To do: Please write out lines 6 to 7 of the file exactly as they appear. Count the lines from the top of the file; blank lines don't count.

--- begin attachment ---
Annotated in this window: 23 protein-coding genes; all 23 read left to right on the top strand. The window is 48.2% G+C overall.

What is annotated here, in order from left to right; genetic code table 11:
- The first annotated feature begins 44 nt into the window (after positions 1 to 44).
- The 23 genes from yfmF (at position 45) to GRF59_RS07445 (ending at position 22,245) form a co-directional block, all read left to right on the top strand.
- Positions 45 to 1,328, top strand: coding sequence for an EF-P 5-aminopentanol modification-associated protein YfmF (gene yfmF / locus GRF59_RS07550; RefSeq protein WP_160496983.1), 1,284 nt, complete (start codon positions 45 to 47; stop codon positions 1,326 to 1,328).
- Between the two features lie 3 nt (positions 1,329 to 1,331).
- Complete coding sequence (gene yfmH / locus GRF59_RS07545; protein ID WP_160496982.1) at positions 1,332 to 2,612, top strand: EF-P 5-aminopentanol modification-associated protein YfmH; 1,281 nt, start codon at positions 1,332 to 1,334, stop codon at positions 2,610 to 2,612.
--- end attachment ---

- Between the two features lie 3 nt (positions 1,329 to 1,331).
- Complete coding sequence (gene yfmH / locus GRF59_RS07545; protein ID WP_160496982.1) at positions 1,332 to 2,612, top strand: EF-P 5-aminopentanol modification-associated protein YfmH; 1,281 nt, start codon at positions 1,332 to 1,334, stop codon at positions 2,610 to 2,612.